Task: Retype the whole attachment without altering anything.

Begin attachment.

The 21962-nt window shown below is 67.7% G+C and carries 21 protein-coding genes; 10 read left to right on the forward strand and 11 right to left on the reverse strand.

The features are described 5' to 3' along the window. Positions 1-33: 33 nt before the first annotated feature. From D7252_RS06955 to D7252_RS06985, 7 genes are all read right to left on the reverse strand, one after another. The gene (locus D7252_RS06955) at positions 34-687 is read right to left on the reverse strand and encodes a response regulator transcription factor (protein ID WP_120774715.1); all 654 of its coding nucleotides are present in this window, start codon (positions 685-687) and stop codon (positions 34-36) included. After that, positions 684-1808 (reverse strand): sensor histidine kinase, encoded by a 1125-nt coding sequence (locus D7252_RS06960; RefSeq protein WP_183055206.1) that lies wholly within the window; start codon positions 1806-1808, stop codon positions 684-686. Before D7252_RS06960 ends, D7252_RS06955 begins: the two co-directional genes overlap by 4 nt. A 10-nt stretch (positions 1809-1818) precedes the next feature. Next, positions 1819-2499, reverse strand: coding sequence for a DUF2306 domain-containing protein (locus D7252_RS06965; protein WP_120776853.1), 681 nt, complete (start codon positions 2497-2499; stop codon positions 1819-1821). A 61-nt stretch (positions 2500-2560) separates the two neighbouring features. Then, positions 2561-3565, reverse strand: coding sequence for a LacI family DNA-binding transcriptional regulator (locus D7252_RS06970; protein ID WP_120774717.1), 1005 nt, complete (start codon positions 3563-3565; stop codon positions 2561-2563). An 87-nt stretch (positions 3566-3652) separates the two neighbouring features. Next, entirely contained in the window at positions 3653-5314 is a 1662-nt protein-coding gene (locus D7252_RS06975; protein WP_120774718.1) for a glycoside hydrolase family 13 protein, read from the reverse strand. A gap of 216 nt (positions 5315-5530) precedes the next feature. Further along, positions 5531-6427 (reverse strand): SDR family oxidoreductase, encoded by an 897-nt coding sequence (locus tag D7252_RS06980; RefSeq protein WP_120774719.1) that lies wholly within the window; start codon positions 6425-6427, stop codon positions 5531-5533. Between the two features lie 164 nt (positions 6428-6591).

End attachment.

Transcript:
The 21962-nt window shown below is 67.7% G+C and carries 21 protein-coding genes; 10 read left to right on the forward strand and 11 right to left on the reverse strand.

The features are described 5' to 3' along the window. Positions 1-33: 33 nt before the first annotated feature. From D7252_RS06955 to D7252_RS06985, 7 genes are all read right to left on the reverse strand, one after another. The gene (locus D7252_RS06955) at positions 34-687 is read right to left on the reverse strand and encodes a response regulator transcription factor (protein ID WP_120774715.1); all 654 of its coding nucleotides are present in this window, start codon (positions 685-687) and stop codon (positions 34-36) included. After that, positions 684-1808 (reverse strand): sensor histidine kinase, encoded by a 1125-nt coding sequence (locus D7252_RS06960; RefSeq protein WP_183055206.1) that lies wholly within the window; start codon positions 1806-1808, stop codon positions 684-686. Before D7252_RS06960 ends, D7252_RS06955 begins: the two co-directional genes overlap by 4 nt. A 10-nt stretch (positions 1809-1818) precedes the next feature. Next, positions 1819-2499, reverse strand: coding sequence for a DUF2306 domain-containing protein (locus D7252_RS06965; protein WP_120776853.1), 681 nt, complete (start codon positions 2497-2499; stop codon positions 1819-1821). A 61-nt stretch (positions 2500-2560) separates the two neighbouring features. Then, positions 2561-3565, reverse strand: coding sequence for a LacI family DNA-binding transcriptional regulator (locus D7252_RS06970; protein ID WP_120774717.1), 1005 nt, complete (start codon positions 3563-3565; stop codon positions 2561-2563). An 87-nt stretch (positions 3566-3652) separates the two neighbouring features. Next, entirely contained in the window at positions 3653-5314 is a 1662-nt protein-coding gene (locus D7252_RS06975; protein WP_120774718.1) for a glycoside hydrolase family 13 protein, read from the reverse strand. A gap of 216 nt (positions 5315-5530) precedes the next feature. Further along, positions 5531-6427 (reverse strand): SDR family oxidoreductase, encoded by an 897-nt coding sequence (locus tag D7252_RS06980; RefSeq protein WP_120774719.1) that lies wholly within the window; start codon positions 6425-6427, stop codon positions 5531-5533. Between the two features lie 164 nt (positions 6428-6591).